• Closed Circle: Ash has to spend the a second night in the cabin due to the bridge being destroyed. Later, Jake notices the trail he used to get Annie there seems to have been swallowed up by the trees.
  • Composite Character: Due to them being Adapted Out, Linda stands in for Cheryl, Scotty and Shelly who all succumb to Demonic Possession besides herself during the recap of the first film's events.
  • Continuity Snarl: If you regard the film as a perfect sequel to the first, how did the Necromicon come back from being burnt?
  • Covers Always Lie: Some of the DVD releases of the film (apparently taken from the U.K poster animation) include an animated cover that seems to show Annie Knowby (Sarah Berry) as a shrieking Deadite, but that never actually happens in the film. In the commentary, during the scene where Ash and Annie have broken the glass and are looking at the Necronomicon pages, they note that the U.K. poster's image of Annie emulates a Deadite in the pose of the creepy caretaker's wife in House On Haunted Hill. They also express their regret at not having Annie become a monster temporarily, with Bruce Campbell admitting she has the perfect facial features to have pulled off the make-up.
  • Creator Cameo: Several crew workers took on bit parts.
    • Sam Raimi appears at the very end as the knight who proclaims Ash their savior and leads a chant.
    • Rob Tapert and Tom Sullivan are the workers at the airport.
    • Scott Spiegel is credited as a Fake Shemp.
  • Creepy Basement: Ash is temporarily locked in the cellar, only for Annie to listen to her father Raymond having buried his wife in the cellar. Her corpse then rises to attack Ash.
  • Creepy Ballet: Linda's decapitated corpse dances like a creepy ballerina — the body pirouettes, the head does not move.
  • Decoy Protagonist: After Ash gets possessed again and goes on a rampage, the film follows Annie for a short time, potentially leading viewers unfamiliar with Ash's history with the franchise to believe that Ash is doomed, and it will be Ash vs. Annie in a final confrontation. However, after Ash sees the necklace he gave Linda as a gift, he's able to overcome his possession and he resumes the main protagonist role for the rest of the film.
  • Denser and Wackier: The first movie was pretty much an outright horror film, while this one is a lot more comedic, introducing several of the franchise's most iconic gags, a number of cheesy one-liners, and upping the gore from standard horror film to the level of outright farce.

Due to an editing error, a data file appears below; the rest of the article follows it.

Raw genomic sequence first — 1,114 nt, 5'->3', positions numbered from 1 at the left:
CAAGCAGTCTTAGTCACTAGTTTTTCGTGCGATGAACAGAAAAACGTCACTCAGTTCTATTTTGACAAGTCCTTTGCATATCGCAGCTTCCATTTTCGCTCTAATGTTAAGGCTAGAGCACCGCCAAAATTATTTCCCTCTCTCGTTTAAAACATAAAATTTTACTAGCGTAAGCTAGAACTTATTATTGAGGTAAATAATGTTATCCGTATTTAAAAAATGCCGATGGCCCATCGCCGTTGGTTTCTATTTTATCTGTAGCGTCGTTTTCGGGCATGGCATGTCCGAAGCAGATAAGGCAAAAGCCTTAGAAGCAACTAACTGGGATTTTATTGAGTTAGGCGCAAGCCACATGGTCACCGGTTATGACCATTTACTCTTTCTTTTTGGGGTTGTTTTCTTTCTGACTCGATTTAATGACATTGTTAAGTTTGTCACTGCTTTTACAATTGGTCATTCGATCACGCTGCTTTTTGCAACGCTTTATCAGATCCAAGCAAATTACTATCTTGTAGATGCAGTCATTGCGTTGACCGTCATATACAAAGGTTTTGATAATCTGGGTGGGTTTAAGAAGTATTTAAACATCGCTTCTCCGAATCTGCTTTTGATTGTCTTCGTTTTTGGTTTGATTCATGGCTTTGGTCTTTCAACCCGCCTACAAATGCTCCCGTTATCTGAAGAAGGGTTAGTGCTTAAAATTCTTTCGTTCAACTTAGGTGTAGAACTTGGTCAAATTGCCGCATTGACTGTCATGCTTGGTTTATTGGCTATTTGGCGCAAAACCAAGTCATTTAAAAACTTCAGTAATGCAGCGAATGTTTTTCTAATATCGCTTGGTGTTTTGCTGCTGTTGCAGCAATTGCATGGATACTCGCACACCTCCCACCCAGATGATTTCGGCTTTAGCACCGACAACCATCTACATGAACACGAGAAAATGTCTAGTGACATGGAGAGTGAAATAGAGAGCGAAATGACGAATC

• Demonic Possession: The Evil Dead can possess people, their corpses, a particular limb, and even objects.
  • Diabolus ex Machina: Ash's possessed hand reappears out of nowhere and somehow stabs Annie in the back while she's performing the incantation to banish the Evil One. It fails to stop her from doing so, but Annie can only cling to life long enough to open the portal and dies before closing it back up again, so Ash is sucked in as well.
  • Early-Bird Cameo: Ash's evil reflection makes a brief appearance in the mirror, then returns as a full-fledged villain in Army.
  • Eldritch Abomination: The creature that appears in the end.
  • Evil Hand: Ash's right hand is possessed, and repeatedly tries to kill him. After it is seemingly killed, it returns with a vengeance holding Bobby Joe, before disappearing again. It finally does its worst damage at the climax, mortally wounding Annie as she's reading the incantations from the book's pages.
  • Fanservice: Linda dancing in her shirt and panties in the beginning. Annie also looks pretty good in those shorts. One leg ends up getting split up the seam during all the fighting, showing off even more of Sarah Berry's shapely leg.
  • Fan Disservice: Deadite Linda's headless body has one breast exposed.
  • Flipping the Bird: By Ash's own possessed, chainsaw-severed hand, no less. His taunting must have ticked it off.
  • Forging Scene: Ash creating his chainsaw hand. He and Annie make a strap and adapt the chainsaw so that Ash can wield it and start it up without using another hand.
  • Fright Beside Them: During a lull in the action, the characters huddle together for safety.
    Bobby Joe:'re holding my hand too tight.
    Jake: ...Baby, I ain't holdin' your hand.
  • From Bad to Worse: